To be a consistent Calvinist, a person must believe that the Bible teaches God limits His redemptive love toward His creation and that limited love is more reflective of God being the sum of perfect love than God extending His salvational love to all of His creation. Of course, the perennial problem with the Calvinist’s perspective is the explicit claims of Scripture to the contrary.
It is common to hear the LGBT community say the Bible does not condemn homosexuality. This is especially prevalent among those who claim to be Christians. “Nowhere does Jesus address homosexuality” is a constant refrain. Of course, nowhere does Jesus say anything about mainlining heroin either.
Obviously, none of these uses of the word “dead” in Scripture imply “total inability.” Quite to the contrary, we often find that after people are described as being “dead” in one of the ways listed above, they are then invited in the following context to turn from death and practice life. So in passages like James 2:14-26 and Revelation 3:1-6, people are called to reverse their state of death by energizing their faith or repenting and returning to the way they used to live.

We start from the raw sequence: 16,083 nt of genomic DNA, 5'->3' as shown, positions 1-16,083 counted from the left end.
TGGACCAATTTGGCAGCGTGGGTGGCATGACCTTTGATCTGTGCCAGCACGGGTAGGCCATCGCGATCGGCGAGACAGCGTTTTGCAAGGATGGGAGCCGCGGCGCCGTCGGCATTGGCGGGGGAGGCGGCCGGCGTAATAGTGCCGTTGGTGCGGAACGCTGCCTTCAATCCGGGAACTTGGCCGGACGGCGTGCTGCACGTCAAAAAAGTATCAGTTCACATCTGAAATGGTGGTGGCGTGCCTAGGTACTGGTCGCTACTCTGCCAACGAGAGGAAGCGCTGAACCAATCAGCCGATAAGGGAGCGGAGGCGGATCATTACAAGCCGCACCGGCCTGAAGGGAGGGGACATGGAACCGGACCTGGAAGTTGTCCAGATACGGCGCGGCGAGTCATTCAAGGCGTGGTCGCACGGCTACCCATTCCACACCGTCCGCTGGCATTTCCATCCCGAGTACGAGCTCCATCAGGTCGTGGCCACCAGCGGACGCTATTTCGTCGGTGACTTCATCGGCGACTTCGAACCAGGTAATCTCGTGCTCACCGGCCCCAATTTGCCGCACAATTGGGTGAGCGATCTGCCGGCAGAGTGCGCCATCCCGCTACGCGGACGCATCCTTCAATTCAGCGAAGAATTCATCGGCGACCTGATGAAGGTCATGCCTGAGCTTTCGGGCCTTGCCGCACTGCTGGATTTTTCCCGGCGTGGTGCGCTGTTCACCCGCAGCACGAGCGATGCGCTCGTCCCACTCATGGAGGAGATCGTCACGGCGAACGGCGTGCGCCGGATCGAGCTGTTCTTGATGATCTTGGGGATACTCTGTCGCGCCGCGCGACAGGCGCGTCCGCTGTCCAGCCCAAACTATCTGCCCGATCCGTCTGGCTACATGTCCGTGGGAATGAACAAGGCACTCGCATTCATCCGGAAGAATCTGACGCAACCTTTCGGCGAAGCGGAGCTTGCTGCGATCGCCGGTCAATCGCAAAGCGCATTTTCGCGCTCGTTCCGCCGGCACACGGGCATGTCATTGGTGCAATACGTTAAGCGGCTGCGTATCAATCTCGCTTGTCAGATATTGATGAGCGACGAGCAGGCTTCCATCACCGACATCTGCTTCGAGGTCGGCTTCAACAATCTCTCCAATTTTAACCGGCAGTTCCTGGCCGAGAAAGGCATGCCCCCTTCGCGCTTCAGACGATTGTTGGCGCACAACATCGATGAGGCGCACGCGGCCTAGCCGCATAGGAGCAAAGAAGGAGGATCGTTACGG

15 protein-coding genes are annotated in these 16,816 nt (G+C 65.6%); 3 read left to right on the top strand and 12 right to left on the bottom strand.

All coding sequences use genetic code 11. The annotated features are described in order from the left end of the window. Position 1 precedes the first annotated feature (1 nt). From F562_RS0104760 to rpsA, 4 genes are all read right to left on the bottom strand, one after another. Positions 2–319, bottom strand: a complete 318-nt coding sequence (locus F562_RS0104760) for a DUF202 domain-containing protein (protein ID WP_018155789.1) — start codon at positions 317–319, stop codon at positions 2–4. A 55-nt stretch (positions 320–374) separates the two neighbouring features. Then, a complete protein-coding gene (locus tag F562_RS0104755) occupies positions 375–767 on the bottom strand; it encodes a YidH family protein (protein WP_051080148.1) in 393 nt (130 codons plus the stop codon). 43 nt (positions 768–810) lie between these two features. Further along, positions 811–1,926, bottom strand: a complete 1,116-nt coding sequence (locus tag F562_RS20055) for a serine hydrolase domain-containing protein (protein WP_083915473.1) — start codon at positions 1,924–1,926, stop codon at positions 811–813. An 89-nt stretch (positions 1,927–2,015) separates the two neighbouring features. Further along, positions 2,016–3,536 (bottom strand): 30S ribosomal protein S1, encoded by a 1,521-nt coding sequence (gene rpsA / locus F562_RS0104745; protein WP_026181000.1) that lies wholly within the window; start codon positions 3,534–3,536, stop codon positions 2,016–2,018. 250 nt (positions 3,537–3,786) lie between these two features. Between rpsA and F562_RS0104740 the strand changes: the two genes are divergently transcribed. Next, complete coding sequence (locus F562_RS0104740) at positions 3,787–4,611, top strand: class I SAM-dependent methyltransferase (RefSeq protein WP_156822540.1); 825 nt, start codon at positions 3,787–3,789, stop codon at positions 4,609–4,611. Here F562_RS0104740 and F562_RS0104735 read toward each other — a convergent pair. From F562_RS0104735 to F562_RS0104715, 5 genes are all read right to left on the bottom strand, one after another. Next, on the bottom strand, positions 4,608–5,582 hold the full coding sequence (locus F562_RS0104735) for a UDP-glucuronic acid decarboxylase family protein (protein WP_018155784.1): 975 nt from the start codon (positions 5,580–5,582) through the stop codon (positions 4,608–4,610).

Dr. Patterson shared with the messengers in June that on rare occasions, he has made exceptions for a few non-Christian students as president of Criswell College, Southeastern Baptist Theological Seminary, and at his current institution. He estimated having done so four or five times in his nearly 40 years of academic administration. His hope with each exception was a desire to see these individuals understand the good news of Jesus Christ.
In Calvinism, Regeneration comes before faith, whereas in Arminianism regeneration comes after faith. In other words, the “timing” of what Scripture describes as the “new birth” is decisive in the debate between Calvinism and Arminianism. In Calvinism, God gives His elect a new birth. This is the result of their effectual calling (sometimes called “irresistible grace”). They cannot and will not resist it, because they see with new eyes. Their new birth creates in them a desire to repent of their sins and place their faith in Jesus Christ.